For a man, asking for a list of the "worst romantic comedies of all time" would generally elicit the response: "All of them." But there are many that even the ladies would agree are wrong -- just god-awfully wrong.
Romantic comedies can be tough to pull off. Not only do you need a genuinely original scenario and actors with great chemistry, but you also need a cleverly written script not loaded down with trite, clichéd dialogue.
Regrettably, too many filmmakers take the aforementioned list and do exactly the opposite.
Too many romantic comedies fall flat on their faces because current "it" actors are shoehorned into a lame story and given horrific dialogue. Let's take a disturbing look at some of these movies now ...
No. 5: "Gigli"
The casting of "Bennifer" (the oh-so-cute portmanteau of Ben Affleck and Jennifer Lopez) seemed like a no-brainer. They're so hot, both separately and together, that they need to headline a movie. Regrettably, it didn't turn out that way.
In fact, if you were to ask random passersby for an unsolicited list of recent awful movies, 2003's "Gigli" would top that list.
But it wasn't the horribly wrong casting of Jen and Ben that's to blame, it was also the cringe-worthy dialogue ("It's turkey time. Gobble Gobble." If you haven't seen it, count your blessings).
It made it a whole three weeks before it got its mercy flush from theaters. It has the honor of sweeping the Razzie awards that year, but, surprisingly, Affleck didn't bother to show up for that one.
No. 4: "From Justin to Kelly"
Watching the tweens and teenage girls crying and going crazy over the latest "American Idol" makes you wish you had a time machine where you could zip forward 10 or 20 years, grab the aforementioned teen, drag them back to modern day, and remind them how stupid they looked freaking out for whoever TV told them was a great "musician."
Kelly Clarkson and Justin Guarini were all the rage in 2003. Now, they are a punch line, and 2003's "From Justin to Kelly" has a lot to do with that scorn.
The movie had, predictably, horrid dialogue, awful dance numbers, and lip-synching so bad, it made kung fu movies look like Oscar-worthy pieces of work.
It's enough to make you wonder if Clarkson has ever considered using the profits from her successful post-"Idol" career to buy up and destroy every last copy of the movie. Guarini would probably have to settle for renting a copy.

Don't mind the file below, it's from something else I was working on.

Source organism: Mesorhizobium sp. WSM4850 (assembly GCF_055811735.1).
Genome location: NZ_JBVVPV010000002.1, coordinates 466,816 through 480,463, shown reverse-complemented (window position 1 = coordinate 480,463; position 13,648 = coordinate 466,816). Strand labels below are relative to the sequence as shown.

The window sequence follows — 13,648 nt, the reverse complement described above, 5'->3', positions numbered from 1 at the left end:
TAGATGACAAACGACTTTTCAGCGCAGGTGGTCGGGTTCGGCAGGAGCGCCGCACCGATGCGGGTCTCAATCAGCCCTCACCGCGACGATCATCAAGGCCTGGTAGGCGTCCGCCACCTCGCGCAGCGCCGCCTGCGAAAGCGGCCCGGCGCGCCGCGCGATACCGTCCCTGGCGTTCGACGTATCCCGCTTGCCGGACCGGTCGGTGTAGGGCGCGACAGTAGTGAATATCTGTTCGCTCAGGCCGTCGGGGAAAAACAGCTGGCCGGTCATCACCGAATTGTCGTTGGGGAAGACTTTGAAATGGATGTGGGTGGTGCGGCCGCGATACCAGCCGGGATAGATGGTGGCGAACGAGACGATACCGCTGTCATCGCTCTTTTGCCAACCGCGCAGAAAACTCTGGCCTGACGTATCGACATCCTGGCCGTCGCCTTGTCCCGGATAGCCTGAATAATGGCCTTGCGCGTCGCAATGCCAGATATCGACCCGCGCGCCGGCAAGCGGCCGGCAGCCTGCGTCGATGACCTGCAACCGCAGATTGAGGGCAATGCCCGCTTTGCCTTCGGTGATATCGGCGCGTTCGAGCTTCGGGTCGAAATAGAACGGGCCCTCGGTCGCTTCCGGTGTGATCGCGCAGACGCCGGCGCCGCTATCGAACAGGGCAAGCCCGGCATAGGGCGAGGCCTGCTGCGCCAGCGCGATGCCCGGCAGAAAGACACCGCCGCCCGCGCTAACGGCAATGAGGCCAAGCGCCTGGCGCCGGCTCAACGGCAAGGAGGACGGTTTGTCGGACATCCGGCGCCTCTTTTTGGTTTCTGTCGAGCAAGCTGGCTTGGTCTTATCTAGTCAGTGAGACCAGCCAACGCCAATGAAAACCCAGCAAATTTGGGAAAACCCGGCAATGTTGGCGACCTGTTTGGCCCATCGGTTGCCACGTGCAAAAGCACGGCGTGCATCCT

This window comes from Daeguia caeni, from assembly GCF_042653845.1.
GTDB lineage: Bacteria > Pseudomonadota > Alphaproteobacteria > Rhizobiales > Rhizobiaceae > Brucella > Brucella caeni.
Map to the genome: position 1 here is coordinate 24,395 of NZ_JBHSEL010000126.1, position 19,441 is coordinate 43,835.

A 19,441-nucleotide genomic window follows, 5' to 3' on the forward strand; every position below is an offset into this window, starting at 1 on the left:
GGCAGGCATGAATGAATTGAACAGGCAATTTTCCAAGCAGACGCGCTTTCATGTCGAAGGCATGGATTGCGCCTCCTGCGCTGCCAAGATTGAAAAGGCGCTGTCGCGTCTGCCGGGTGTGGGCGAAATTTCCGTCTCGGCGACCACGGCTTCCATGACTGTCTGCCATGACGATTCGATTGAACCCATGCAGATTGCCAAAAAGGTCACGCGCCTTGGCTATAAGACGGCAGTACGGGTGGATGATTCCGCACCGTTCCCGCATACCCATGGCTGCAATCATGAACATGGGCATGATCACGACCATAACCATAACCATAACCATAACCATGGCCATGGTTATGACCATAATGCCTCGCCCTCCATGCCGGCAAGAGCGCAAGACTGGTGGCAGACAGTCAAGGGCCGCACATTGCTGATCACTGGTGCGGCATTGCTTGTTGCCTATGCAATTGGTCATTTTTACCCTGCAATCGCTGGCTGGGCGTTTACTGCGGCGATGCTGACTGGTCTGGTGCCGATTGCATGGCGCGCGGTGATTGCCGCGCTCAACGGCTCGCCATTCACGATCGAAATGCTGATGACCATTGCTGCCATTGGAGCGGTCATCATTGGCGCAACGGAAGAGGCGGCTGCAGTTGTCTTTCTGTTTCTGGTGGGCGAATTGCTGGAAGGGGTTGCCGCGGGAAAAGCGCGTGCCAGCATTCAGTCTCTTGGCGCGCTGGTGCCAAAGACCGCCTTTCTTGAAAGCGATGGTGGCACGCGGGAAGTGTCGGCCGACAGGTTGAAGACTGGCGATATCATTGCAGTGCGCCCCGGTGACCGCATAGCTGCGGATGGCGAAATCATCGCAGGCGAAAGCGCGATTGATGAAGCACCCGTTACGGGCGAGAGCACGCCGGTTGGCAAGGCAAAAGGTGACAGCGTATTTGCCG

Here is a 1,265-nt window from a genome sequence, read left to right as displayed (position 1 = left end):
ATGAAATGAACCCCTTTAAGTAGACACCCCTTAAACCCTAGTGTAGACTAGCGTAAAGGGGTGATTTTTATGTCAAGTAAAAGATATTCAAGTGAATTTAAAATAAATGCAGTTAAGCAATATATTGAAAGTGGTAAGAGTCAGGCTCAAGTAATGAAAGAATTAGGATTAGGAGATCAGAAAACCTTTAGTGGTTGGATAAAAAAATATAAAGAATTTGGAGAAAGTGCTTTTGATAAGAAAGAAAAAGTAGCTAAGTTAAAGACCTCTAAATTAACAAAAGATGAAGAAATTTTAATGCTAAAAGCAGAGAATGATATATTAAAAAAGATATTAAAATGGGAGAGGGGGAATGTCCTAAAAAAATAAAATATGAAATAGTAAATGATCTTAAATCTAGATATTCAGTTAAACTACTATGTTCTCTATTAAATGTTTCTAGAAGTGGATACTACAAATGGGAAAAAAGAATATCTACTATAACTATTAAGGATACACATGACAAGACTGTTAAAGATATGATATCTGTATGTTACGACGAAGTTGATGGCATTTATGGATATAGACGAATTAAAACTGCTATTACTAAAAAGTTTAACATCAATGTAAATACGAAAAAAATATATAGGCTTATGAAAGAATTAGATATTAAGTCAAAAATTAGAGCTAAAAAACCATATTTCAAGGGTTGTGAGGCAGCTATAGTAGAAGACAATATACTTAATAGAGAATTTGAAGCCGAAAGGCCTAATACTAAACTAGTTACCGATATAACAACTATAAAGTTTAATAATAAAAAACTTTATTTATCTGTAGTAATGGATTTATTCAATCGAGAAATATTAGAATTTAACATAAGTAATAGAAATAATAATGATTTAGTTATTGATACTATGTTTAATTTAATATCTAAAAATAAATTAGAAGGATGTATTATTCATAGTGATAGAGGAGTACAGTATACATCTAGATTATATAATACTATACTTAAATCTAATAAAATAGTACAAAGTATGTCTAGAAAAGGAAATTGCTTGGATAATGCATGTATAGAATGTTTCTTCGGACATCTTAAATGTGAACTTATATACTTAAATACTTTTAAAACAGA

No. 3: "Good Luck, Chuck"
There's a reason Dane Cook is so despised -- he's an awful, awful actor and comedian. For some reason, he was able to dig his gnarled claws deeply enough into fame to warrant a movie with super-hottie Jessica Alba.
Remember what we said earlier about the romantic comedy needing a genuinely original scenario? "Original" doesn't mean "Lame." Unfortunately, whoever thought up "Good Luck, Chuck" wasn't listening.
The idea here is that whenever Dane Cooks beds a woman, the very next day she meets the man she will marry. Poor Dane is so downtrodden when he meets Jessica that he doesn't want to lose her, so he avoids sex with her. The rest writes itself.
If only a writer had written the rest (and a casting director went with someone other than Cook), we'd have a better shot at a decent movie.
No. 2: "The Hottie and the Nottie"
"Paris Hilton is the world's greatest _________." You could fill in that blank with a lot of nouns, but "actress" would not be one of them.
Someone was asleep enough at the switch to think that her name would be a good draw to a movie, so they decided to recruit her for 2008's regrettable "The Hottie and the Nottie." Big mistake.
The movie was about ... um, well, we're proud to say we never saw it, and neither did the rest of the nation.
It was so bad that it averaged about five people per movie screen and was another flick from this list that swept the Razzies.
Advice for Paris: Stick to paparazzi video or anything where you're filmed with a night vision camcorder.
No. 1: "Mr. Wrong"
In recent years, Ellen DeGeneres has become a highly respected talk show host. But a few years ago, she was helming her own sitcoms. Before that, she was a stand-up comedienne.
Oh, and she is gay. We all knew that, and no one really cared. But when she decided to make the 1996 flick "Mr. Wrong" with Bill Pullman and Joan Cusack, we couldn't help but scratch our heads and say, "Why?"
For a romantic comedy (or any movie, for that matter) to work there has to be some plausibility. We have to believe that Superman can fly. We have to believe that a bare-footed Bruce Willis can stop a band of elite international terrorists. We have to believe that Ellen likes men.
Well, "Superman" and "Die Hard" did really well; not so much for Ellen.
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